• SEP can do full file-level recovery, and Bare Metal recovery of the whole system

  • I use the relax and recover project to make a skeleton bootable iso of the network and file system components, so that I can just boot into this 300MB skeleton, and then any BLANK system can boot with its original IP and relax and recover will cut the same partition structure.

  • I created a BLANK VM on a new hypervisor with the same blank virtual HDD size and similar specs

  • I cold booted the EFI VM, with the skeleton relax and recover skeleton boot iso

  • The system came up on it’s original IP on the network as it should, and then relax and recover cut the original boot and file partitions, mounting /mnt/local in preparation for the restore

  • Once this happened, I engaged a COMPLETE RESTORE/Recovery from my latest backup

  • The restore only took 15 minutes (12.6 GB of data)

  • I rebooted the VM and it happily booted with EVERYTHING WORKING!

SEP SESAM knows how to deal with the backup of databases, during a hot backup, so that solved that issue, and the system was fully functional.

Thank you everyone for all the hints. I just don’t think VMware convert is robust enough for hot migration with Databases. So I’ll just stick with our centralized backup system. Thanks again everyone! I can now sleep at night knowing I can recover in 15 minutes if I lose our centralized FreePBX.

This might be a silly question, but why not run FreePBX as a VM? That’s how I have our production system deployed. Backups to a local repository and then streamed out to a cloud repo. While I can perform file-level restores, if there were a major hardware issue on the VMware host appliance then restoring the guest VM onto an another host is relatively quick.

Are there major gotchas or performance penalties involved with a FreePBX VM deployment? So far after a couple of years with 5 sites hanging off of it things have run smoothly. Hopefully I’m not jinxing myself by openly stating that…lol.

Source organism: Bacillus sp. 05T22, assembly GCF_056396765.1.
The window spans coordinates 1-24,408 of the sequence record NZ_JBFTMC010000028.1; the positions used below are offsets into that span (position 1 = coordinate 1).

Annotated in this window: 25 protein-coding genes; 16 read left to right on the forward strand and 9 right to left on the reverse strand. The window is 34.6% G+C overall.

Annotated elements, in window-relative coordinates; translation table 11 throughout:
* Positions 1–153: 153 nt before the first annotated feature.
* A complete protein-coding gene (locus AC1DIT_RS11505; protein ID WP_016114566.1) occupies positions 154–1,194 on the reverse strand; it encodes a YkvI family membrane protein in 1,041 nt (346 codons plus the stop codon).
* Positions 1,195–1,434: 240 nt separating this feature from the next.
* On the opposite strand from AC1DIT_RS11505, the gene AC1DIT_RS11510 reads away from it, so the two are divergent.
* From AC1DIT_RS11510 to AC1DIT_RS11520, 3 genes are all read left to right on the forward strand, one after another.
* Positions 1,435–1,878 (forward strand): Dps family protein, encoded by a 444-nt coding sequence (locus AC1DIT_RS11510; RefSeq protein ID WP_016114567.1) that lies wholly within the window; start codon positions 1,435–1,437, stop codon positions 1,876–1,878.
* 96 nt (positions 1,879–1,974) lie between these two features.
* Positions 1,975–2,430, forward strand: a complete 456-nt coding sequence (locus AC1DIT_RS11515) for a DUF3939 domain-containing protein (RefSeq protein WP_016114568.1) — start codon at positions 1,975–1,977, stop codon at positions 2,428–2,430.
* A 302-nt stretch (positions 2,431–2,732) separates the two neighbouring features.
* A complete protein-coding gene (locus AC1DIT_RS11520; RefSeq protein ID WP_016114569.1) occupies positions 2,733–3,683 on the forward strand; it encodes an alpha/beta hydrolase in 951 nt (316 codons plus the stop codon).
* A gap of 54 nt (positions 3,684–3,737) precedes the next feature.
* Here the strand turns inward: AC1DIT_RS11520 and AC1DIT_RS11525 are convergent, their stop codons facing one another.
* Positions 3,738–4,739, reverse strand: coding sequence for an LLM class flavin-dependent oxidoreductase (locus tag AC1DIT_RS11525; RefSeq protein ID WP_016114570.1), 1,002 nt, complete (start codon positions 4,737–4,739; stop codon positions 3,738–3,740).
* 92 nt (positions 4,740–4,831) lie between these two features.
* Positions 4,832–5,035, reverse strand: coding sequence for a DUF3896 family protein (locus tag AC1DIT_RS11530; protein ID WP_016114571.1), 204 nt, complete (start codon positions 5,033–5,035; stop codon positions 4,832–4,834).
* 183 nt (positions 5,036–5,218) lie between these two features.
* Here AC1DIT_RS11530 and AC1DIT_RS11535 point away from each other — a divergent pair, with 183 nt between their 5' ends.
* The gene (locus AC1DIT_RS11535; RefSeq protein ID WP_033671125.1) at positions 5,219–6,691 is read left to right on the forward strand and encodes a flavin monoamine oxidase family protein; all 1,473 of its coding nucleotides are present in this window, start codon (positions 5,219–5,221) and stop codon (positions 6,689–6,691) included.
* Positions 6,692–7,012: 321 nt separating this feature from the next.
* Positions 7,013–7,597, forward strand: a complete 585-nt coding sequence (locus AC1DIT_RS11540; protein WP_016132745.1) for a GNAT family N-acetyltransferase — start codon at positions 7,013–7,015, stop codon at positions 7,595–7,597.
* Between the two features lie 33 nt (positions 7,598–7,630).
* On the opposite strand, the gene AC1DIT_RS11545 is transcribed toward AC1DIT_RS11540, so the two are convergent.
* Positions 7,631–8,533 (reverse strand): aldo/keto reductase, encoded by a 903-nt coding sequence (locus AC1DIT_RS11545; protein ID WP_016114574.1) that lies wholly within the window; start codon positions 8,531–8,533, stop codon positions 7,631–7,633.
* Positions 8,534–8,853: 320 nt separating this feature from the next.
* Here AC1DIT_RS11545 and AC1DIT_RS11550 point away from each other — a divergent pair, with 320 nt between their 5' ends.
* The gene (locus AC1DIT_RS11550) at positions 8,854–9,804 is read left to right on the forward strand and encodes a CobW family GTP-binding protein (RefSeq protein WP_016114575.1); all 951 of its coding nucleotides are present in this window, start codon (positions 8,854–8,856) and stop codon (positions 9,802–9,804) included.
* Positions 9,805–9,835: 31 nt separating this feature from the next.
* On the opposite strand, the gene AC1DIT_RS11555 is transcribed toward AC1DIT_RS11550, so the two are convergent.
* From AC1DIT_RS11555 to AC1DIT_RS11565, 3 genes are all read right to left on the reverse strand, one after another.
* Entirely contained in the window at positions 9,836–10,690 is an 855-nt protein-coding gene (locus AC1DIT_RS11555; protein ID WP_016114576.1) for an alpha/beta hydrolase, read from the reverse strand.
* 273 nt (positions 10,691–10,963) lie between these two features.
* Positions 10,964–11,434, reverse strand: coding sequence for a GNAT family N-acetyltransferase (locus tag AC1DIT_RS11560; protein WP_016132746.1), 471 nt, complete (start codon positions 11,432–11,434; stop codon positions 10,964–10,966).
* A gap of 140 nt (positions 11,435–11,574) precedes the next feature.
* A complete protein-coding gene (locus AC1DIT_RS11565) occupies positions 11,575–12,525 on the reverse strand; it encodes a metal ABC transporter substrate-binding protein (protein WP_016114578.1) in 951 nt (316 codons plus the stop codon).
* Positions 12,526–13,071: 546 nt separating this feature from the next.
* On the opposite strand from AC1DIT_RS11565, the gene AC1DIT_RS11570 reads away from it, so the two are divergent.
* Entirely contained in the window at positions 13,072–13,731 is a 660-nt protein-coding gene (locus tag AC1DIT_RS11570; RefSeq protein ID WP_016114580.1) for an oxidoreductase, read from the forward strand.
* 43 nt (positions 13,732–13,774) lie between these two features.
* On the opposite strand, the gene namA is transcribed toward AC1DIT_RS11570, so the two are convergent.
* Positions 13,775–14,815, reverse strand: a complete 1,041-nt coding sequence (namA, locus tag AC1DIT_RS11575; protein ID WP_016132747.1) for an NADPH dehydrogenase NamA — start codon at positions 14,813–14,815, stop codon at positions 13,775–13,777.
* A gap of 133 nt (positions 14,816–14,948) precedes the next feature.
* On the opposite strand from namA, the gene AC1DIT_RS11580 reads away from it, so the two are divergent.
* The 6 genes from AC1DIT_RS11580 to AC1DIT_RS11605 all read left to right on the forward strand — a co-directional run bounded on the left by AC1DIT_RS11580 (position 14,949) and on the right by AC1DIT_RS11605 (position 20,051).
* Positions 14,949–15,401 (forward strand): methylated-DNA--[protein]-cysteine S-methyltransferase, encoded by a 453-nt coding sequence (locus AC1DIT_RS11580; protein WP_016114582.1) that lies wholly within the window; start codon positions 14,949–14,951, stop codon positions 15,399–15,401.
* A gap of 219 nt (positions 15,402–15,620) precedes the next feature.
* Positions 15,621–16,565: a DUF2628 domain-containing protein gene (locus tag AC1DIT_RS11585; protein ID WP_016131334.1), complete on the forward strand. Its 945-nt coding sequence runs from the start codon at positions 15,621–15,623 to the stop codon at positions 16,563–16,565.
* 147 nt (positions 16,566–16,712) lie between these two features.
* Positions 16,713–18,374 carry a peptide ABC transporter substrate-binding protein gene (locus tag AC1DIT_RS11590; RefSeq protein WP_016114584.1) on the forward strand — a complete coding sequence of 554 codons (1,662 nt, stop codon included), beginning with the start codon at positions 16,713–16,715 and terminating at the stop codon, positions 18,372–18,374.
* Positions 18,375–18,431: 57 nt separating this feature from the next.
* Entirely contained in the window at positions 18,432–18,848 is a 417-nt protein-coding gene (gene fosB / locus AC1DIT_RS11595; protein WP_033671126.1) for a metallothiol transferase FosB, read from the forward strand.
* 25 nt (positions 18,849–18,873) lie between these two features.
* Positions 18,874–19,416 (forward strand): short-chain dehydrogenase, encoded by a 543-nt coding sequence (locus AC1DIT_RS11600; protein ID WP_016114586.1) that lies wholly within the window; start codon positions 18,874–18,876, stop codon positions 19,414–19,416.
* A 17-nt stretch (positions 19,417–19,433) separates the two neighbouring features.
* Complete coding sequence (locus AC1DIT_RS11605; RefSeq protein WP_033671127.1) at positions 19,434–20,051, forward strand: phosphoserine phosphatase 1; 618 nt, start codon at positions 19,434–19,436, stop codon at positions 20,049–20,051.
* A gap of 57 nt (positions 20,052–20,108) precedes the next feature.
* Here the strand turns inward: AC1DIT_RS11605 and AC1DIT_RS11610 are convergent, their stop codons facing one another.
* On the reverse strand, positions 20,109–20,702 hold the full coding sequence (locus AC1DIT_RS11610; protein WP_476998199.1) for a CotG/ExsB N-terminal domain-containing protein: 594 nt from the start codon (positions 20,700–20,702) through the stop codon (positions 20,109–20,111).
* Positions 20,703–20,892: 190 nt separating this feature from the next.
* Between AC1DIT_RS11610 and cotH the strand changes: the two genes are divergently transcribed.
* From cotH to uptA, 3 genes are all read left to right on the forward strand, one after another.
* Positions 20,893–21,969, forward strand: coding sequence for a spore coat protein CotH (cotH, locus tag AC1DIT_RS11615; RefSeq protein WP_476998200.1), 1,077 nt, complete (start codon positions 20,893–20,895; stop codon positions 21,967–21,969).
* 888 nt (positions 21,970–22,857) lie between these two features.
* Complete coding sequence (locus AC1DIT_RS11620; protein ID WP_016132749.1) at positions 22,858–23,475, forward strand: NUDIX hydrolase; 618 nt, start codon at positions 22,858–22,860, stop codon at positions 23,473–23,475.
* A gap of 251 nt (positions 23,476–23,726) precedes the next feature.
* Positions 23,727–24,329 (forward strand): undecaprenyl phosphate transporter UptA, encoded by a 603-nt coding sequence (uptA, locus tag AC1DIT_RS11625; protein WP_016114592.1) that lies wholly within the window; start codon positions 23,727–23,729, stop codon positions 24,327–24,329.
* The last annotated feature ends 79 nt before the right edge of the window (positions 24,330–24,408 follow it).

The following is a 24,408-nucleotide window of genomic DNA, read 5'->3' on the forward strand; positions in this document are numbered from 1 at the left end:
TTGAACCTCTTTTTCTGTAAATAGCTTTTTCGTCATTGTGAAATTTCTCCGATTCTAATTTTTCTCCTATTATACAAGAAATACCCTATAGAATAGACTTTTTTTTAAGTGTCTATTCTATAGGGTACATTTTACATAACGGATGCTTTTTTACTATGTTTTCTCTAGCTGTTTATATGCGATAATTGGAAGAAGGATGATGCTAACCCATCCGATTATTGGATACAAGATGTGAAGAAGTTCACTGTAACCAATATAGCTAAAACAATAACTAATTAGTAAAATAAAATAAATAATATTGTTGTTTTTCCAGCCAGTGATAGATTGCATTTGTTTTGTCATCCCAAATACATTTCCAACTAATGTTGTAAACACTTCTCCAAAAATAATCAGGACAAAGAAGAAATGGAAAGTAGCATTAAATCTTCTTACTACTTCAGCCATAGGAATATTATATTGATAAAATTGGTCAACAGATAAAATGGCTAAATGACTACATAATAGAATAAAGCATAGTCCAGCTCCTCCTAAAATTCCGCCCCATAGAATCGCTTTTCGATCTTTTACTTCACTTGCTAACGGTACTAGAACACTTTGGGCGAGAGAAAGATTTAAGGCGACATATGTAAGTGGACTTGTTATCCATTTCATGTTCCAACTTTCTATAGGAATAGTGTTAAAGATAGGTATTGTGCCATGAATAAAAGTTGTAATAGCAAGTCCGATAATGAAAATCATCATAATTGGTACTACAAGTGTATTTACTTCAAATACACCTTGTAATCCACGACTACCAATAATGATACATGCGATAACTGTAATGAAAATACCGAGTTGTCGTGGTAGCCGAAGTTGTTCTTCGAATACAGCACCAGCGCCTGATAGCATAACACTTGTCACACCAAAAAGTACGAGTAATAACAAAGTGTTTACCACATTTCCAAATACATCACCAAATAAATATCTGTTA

My System is a VM :slight_smile: hence the term BLANK & EFI VM on VMWARE, and it works great. I don’t have VEEM, or any Migration tools for ESXi, and since Relax and recover and SEP SESAM allow me to do file-level restores and Bare Metal restore to a BLANK VM, I figure that’s just as good. Relax and recover is ONLY needed for the Bare Metal restore part, I can do file level recovery anytime. Relax and recover is only an extra 20-second step for Bare Metal. Both the MASTER, and the TEST HOT SPARE were VM’s, and both work GREAT!

PS - The database dump is just paranoia. Paranoia has saved me several times :wink:

I’ve been using fpbx VM’s on vsphere for years now. We are using VEEAM to backup the VM but I’ve found that for system crashes, the database is sometimes corrupted - probably due to losing whatever was in memory at the time for both the DB and filesystem. So having a separate backup of the DB can be helpful. I have a cron job that dumps the DB to disk, and that just gets backed up in the VEEAM backup.

Good point, that’s what I am doing as well now. I’m so paranoid though, I do 2 things, The cron job:

  • Dumps the backup and uploads it to cloud storage, including a raw Maria DB dump
  • The dump also get’s backed up on the centralized backup